GARDINER — A discussion of ways to address space problems in Regional School Unit 11 started with nine options and ended with even more to study, thanks to suggestions from school board members and residents.

Superintendent Pat Hopkins said she would assemble more information and asked board members to think more about the options so they can narrow them down at their next meeting, on Dec. 5. Budget development begins in January, so decisions must be made soon to take effect next year.

Even the district’s status quo configuration probably would require some change because Helen Thompson School in West Gardiner is over capacity and needs at least two more classrooms in the short term. That could cost up to $250,000.

Meanwhile, T.C. Hamlin School in Randolph is significantly underenrolled. There are 97 students in a school built for 155, and 30 of the students are in prekindergarten, there only half a day.

Hopkins said RSU 11’s small elementary schools and class sizes hurt the district in calculations of state subsidy because the ratios for staff and administrators are lower than the ones in Maine’s school funding formula.

Hopkins presented the pros and cons, and possible costs and savings, for each of nine reconfiguration options. Nearly all had more cons than pros, with the most balanced being to close T.C. Hamlin and send Randolph children to Gardiner’s two elementary schools — Laura E. Richards School and River View Community School. That would make space tight at Laura E. Richards and River View, however, and would not solve the crowding at Helen Thompson.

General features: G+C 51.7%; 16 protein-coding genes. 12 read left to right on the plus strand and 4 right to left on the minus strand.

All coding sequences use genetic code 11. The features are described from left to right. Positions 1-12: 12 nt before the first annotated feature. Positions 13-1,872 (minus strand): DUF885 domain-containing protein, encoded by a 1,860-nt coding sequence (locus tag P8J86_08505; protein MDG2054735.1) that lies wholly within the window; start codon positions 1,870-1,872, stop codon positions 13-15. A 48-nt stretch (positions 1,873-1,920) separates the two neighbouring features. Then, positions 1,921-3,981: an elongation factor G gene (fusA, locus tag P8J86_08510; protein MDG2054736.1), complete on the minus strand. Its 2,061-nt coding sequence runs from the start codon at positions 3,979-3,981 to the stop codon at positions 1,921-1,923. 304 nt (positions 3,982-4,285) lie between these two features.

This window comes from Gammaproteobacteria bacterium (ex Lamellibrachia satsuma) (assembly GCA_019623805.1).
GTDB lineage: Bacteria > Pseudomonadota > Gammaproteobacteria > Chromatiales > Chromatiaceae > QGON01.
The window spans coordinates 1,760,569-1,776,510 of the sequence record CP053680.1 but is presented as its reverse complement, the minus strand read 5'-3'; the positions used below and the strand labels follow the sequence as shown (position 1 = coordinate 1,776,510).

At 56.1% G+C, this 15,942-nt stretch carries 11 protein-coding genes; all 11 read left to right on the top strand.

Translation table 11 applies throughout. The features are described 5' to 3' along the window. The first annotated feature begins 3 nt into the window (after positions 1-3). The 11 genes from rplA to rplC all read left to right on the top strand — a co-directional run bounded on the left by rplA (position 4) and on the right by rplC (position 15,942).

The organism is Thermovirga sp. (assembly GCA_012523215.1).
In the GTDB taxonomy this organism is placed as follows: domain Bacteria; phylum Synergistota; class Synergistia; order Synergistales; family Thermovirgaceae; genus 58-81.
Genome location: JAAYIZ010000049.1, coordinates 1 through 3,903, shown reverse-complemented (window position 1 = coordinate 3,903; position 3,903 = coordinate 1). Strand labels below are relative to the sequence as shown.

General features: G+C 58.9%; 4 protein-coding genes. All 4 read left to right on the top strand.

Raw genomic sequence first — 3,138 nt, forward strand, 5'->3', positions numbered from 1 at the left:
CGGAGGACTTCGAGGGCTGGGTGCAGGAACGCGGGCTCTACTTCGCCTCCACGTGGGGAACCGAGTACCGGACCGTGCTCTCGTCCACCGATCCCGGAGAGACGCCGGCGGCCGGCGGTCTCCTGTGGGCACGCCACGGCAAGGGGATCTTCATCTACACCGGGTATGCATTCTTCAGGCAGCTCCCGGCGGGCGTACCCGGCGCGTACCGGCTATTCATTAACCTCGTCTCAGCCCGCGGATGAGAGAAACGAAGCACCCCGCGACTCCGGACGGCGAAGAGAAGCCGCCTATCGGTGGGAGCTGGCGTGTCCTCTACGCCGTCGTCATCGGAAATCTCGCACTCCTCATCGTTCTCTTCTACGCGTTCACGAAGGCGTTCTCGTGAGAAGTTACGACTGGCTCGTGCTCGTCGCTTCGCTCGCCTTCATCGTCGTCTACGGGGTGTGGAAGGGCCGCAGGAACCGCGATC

The district also could send Randolph children to Pittston Consolidated School, which board Chairwoman Becky Fles, of Gardiner, said she would support. That would require at least six modular classrooms, because Pittston is close to capacity.

Board Vice Chairman Eric Jermyn, also of Gardiner, said he would support something similar but also wants to see all prekindergarten classes moved to T.C. Hamlin, along with the district’s central office, which is now on Highland Avenue in Gardiner.

Transportation was noted as a complicating factor or increased expense for most of the reconfiguration options.

School board member Joe Gould, who represents Gardiner, said the board should go with the boldest option, building a districtwide elementary school. It would have about 1,000 students, making it the state’s largest school for pupils in pre-kindergarten through grade 5. The estimated cost presented Thursday was $33.6 million.

A few school board members and people in the audience, which consisted of about 35 attendees at Gardiner Area High School, said the district should consider making Gardiner’s elementary schools both pre-kindergarten through grade 5, reversing a decision made several years ago to put pre-kindergarten through second grade at Laura E. Richards and third through fifth grades at River View.

West Gardiner representatives Deb Couture and Andy Grover and Pittston representative Nicole Sacre suggested reorganizing Laura E. Richards and River View as at least part of the solution. The Gardiner schools would have to take some students from either Helen Thompson or T.C. Hamlin to address the space problems at those schools.

Hopkins said she would have to look at the numbers more closely and provide the school board with the information later.

Pittston mother Jen Paul said she’s worried about modular classrooms being built on Pittston Consolidated School’s athletic fields and the loss of gymnasium space if a school is closed. Paul said the area already has a shortage of gymnasium space, leaving her daughter’s travel basketball team to go to Augusta for practice.

Paul also urged RSU 11 officials to consider the needs of the community outside the schools as well.

“I’d like to see things stay the way they are, and one of the reasons why is we’re all talking about academic space; but all of these buildings that we have are integral to the communities that we live in,” Paul said. “There’s a lot of other activities that take place.”

Susan McMillan — 621-5645 [email protected] Twitter: @s_e_mcmillan

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